In the registration office is a room where four large boards,
one each for the literary college and the engineering college and
the others divided between the other schools, are mounted. On
these are listed every course in the respective schools. As each
schedule comes in an office worker makes a mark on the card
of the desired course.
Keller emphasized the fact that the new program eliminated
the old alphabetized registration schedules for the people involved.
"Prom now on there should be no compylaints from people who find
themselves registering last for several semesters. Now its first see
his counselor, first registered."
He added that a very positive factor in the new program was
the new time schedule made up for next semester which he
characterized as "the firmest one we have had in a long time."
See Editorial Page
Mostly cloudy, with cooler
temperatures in the evening
Years of Editorial Freedom
VOL, LXXUII, No. 33 ANN ARBOR, MICHIGAN, TUESDAY, OCTOBER 23, 1962 SEVEN CENTS
lied China Sends]
Tanks Into India
Nehru Warns National Freed om
1V.enaced, Sets Economy for War
By The Associated Press
NEW DELHI--Prime Minister Jawaharlal Nehru warned last
night that India's independence as a nation was threatened as Red
Chinese brought tanks into battle and extended their attacks to a
spread of 1,400 miles along the Himalayan frontiers.
Premier Nehru placed India's economy on a war footing last
night and pledged to lead his country to victory over Communist
China, which he called an "enemy."
But later Peking announced that the Chinese Communists
opened a third front at the extreme end of the border, massed troops
OAS Promises Aid
T o Back President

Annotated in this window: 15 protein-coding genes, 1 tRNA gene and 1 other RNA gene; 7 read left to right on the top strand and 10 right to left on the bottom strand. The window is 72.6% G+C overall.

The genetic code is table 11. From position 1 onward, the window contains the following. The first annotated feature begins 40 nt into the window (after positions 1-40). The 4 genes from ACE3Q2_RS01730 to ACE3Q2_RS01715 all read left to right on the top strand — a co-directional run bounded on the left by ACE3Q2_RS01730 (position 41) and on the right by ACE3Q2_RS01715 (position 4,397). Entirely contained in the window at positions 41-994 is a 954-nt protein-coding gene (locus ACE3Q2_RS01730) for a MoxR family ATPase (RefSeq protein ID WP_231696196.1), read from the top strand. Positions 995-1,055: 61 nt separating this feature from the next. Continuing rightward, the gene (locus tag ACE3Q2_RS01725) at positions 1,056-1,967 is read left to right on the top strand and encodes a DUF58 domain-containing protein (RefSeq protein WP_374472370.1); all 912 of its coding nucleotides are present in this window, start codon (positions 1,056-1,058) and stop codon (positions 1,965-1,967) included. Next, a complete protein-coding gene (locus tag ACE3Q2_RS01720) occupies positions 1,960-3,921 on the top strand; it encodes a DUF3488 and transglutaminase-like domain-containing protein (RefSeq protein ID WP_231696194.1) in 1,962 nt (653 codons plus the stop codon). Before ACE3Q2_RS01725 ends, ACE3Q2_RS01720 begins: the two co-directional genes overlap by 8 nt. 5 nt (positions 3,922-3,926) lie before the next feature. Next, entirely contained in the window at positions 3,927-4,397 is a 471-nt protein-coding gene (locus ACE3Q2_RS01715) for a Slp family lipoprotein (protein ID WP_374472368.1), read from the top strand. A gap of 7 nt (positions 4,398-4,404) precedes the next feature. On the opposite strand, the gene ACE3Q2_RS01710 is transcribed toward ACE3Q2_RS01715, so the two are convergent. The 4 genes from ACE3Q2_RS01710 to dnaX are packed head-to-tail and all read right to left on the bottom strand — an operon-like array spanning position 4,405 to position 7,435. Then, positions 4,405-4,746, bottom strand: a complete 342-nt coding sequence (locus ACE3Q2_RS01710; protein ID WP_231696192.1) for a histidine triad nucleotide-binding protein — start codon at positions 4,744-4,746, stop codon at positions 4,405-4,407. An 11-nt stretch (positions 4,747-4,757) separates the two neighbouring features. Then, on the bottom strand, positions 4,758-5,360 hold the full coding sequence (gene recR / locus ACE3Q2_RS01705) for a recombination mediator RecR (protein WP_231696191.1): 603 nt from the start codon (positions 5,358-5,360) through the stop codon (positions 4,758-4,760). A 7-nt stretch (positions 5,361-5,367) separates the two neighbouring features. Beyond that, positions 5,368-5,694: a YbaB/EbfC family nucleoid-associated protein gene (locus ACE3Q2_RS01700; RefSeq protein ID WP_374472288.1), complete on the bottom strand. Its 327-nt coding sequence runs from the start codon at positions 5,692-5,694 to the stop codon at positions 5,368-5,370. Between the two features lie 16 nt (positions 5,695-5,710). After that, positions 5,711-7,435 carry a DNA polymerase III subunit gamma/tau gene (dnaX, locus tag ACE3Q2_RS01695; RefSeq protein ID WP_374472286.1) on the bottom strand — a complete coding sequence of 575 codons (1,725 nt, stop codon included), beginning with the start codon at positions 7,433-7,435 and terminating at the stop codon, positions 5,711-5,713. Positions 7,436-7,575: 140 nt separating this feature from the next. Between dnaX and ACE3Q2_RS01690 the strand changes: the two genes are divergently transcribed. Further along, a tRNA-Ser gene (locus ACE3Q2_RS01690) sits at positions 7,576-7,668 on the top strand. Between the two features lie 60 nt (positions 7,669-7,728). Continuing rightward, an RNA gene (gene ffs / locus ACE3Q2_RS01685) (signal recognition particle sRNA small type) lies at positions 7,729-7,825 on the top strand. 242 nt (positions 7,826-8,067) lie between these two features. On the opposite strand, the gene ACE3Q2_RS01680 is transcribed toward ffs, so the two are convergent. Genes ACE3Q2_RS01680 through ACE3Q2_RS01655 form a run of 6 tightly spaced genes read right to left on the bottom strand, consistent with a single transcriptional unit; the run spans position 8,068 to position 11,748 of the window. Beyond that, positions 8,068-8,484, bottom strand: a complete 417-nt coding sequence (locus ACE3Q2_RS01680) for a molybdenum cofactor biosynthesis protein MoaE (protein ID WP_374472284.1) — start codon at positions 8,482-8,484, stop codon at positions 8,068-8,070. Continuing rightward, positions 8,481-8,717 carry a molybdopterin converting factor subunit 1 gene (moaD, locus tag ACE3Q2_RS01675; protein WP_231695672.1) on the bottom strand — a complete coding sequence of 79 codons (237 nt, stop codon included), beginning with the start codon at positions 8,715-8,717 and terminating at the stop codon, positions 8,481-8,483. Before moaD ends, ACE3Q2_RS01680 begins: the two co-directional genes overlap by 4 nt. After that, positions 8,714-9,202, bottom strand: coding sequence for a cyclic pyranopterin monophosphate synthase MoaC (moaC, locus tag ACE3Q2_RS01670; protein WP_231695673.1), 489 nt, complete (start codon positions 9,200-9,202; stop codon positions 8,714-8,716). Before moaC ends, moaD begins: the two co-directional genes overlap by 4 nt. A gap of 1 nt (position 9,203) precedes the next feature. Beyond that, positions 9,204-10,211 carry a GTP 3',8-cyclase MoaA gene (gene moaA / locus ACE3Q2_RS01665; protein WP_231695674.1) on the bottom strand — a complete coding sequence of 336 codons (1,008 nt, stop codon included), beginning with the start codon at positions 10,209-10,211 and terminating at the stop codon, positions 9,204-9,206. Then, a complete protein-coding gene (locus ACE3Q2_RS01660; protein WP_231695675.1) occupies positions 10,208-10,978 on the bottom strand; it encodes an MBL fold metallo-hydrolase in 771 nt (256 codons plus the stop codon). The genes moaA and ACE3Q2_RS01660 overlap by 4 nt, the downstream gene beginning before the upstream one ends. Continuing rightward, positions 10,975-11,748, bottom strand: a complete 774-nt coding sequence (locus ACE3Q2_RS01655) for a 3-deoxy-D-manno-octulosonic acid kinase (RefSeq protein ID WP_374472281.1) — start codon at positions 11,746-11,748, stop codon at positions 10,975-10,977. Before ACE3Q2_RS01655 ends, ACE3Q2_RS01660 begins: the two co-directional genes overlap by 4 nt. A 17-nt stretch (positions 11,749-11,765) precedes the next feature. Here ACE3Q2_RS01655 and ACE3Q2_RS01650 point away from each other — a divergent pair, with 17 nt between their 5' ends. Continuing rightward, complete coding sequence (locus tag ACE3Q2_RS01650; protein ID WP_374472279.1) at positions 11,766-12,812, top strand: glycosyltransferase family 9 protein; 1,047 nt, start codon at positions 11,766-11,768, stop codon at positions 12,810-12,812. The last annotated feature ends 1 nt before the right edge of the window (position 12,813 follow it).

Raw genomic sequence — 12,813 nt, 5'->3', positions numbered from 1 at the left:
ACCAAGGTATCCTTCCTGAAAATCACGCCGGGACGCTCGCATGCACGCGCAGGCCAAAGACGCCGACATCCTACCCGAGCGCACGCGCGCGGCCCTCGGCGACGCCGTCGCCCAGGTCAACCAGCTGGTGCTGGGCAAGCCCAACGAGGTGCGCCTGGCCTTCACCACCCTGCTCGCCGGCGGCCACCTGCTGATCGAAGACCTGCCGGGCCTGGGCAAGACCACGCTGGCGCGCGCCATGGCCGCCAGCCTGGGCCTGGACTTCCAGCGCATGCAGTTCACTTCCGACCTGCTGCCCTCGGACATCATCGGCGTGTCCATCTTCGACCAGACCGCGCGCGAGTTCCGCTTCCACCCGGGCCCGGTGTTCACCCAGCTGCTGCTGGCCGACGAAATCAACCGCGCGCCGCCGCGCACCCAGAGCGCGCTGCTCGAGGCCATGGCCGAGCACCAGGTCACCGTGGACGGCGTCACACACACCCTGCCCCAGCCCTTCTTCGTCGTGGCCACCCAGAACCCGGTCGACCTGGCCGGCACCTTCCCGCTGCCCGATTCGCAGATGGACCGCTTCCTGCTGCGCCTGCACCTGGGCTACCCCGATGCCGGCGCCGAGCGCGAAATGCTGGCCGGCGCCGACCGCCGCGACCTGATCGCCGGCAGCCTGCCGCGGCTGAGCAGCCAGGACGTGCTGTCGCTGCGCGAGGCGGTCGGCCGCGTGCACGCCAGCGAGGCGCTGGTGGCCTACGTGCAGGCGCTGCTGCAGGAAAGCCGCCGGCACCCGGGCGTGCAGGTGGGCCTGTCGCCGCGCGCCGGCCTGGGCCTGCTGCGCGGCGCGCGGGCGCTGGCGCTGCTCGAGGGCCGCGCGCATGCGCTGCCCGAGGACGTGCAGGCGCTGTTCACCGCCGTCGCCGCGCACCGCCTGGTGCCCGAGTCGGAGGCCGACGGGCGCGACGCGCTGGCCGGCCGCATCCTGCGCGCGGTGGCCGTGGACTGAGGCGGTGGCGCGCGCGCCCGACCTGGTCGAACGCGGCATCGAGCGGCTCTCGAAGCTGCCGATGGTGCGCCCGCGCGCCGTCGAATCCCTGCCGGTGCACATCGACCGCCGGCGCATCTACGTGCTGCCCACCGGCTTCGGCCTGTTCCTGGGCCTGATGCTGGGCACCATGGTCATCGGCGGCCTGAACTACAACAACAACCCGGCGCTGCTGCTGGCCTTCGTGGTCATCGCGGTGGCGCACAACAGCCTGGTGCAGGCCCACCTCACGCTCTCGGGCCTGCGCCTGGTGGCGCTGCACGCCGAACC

HOUSTON (AP)-.Three high-ranking officials of the Organization
of American States said here last night the OAS will fully support
President John F. Kennedy's blockade of Cuba, even to the point of
using arms if they are called for.
The officials were Dr. Jose A. Mora, secretary general of the OAS,
Dr.- Alberto Zuleta, president of the Council, and Gonzalo Facio, Costa
Rican ambassador to the OAS and to the United States. They were ac-
comlpanied here by Delesseps S. Morrison, United States ambassador
to the QAS.
"At this moment we need strong solidarity for all the American
republics in this hemisphere to end aggression," said Mora, who lives in
E. LOWELL KELLY
.. Peace Corps
By S;TEVEN HALLER
The Peace Corps has three
prime objective, E. Lowell Kelly,
chief of the Peace Corps' division
of selection, said yesterday.
Prof. Kelly, who is on leave
from the psychology department
to serve in this capacity, prefaced
his remnarks with a film delineat-
ing the history and work of the
Corps since its founding by Presi-
dent John F. Kennedy.
The most publicized of the
Peace Corps' objectives is to aid
peoples i1n other lands to develop
their own resources, Kelly said.
Another objective is to help peo-
ple in other lands find out for
themselves what Americans are
really like; how pluralistic the
United States is and how many
ethnic backgrounds there are.
Conversely, the final objective
of the Peace Corps is to help
Americans find out what the peo-
ple of other countries are like.
Concerning these three objec-
tives, Kelly added, President Ken-
nedy has suggested that the most
important aspect of 'the Peace
Corps is not the aid given abroad
Sthe~ imnves~nmnt o-ninril hy the
for a fourth and sent tanks rum-
bling toward an Indian air base in